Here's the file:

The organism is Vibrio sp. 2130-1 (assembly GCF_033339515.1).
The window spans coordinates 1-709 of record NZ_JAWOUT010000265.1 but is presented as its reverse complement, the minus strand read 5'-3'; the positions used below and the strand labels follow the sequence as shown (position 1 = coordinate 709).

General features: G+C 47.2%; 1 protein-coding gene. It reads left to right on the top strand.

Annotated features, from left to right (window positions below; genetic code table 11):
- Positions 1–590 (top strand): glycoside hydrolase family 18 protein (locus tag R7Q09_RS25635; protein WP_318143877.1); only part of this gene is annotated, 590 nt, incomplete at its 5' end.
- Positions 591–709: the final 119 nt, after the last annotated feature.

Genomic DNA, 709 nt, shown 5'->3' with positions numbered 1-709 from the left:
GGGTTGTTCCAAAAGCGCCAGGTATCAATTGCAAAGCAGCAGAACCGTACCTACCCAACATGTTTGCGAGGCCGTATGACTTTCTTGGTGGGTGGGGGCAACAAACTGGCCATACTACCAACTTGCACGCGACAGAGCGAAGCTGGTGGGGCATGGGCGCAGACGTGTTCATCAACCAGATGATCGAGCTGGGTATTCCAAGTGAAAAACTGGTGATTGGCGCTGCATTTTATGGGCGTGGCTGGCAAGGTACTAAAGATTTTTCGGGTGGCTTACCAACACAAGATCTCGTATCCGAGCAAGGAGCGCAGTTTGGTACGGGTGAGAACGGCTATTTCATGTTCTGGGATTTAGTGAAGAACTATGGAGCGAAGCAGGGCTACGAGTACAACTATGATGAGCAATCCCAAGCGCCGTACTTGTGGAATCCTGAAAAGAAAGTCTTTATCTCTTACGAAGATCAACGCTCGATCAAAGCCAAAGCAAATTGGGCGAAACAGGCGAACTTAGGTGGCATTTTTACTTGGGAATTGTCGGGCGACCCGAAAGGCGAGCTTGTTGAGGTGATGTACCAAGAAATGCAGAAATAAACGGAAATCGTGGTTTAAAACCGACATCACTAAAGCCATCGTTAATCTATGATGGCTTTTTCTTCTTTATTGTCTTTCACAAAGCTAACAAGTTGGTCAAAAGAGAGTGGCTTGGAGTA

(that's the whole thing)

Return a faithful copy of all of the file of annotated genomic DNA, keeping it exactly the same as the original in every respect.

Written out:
The organism is Vibrio sp. 2130-1 (assembly GCF_033339515.1).
The window spans coordinates 1-709 of record NZ_JAWOUT010000265.1 but is presented as its reverse complement, the minus strand read 5'-3'; the positions used below and the strand labels follow the sequence as shown (position 1 = coordinate 709).

General features: G+C 47.2%; 1 protein-coding gene. It reads left to right on the top strand.

Annotated features, from left to right (window positions below; genetic code table 11):
- Positions 1–590 (top strand): glycoside hydrolase family 18 protein (locus tag R7Q09_RS25635; protein WP_318143877.1); only part of this gene is annotated, 590 nt, incomplete at its 5' end.
- Positions 591–709: the final 119 nt, after the last annotated feature.

Genomic DNA, 709 nt, shown 5'->3' with positions numbered 1-709 from the left:
GGGTTGTTCCAAAAGCGCCAGGTATCAATTGCAAAGCAGCAGAACCGTACCTACCCAACATGTTTGCGAGGCCGTATGACTTTCTTGGTGGGTGGGGGCAACAAACTGGCCATACTACCAACTTGCACGCGACAGAGCGAAGCTGGTGGGGCATGGGCGCAGACGTGTTCATCAACCAGATGATCGAGCTGGGTATTCCAAGTGAAAAACTGGTGATTGGCGCTGCATTTTATGGGCGTGGCTGGCAAGGTACTAAAGATTTTTCGGGTGGCTTACCAACACAAGATCTCGTATCCGAGCAAGGAGCGCAGTTTGGTACGGGTGAGAACGGCTATTTCATGTTCTGGGATTTAGTGAAGAACTATGGAGCGAAGCAGGGCTACGAGTACAACTATGATGAGCAATCCCAAGCGCCGTACTTGTGGAATCCTGAAAAGAAAGTCTTTATCTCTTACGAAGATCAACGCTCGATCAAAGCCAAAGCAAATTGGGCGAAACAGGCGAACTTAGGTGGCATTTTTACTTGGGAATTGTCGGGCGACCCGAAAGGCGAGCTTGTTGAGGTGATGTACCAAGAAATGCAGAAATAAACGGAAATCGTGGTTTAAAACCGACATCACTAAAGCCATCGTTAATCTATGATGGCTTTTTCTTCTTTATTGTCTTTCACAAAGCTAACAAGTTGGTCAAAAGAGAGTGGCTTGGAGTA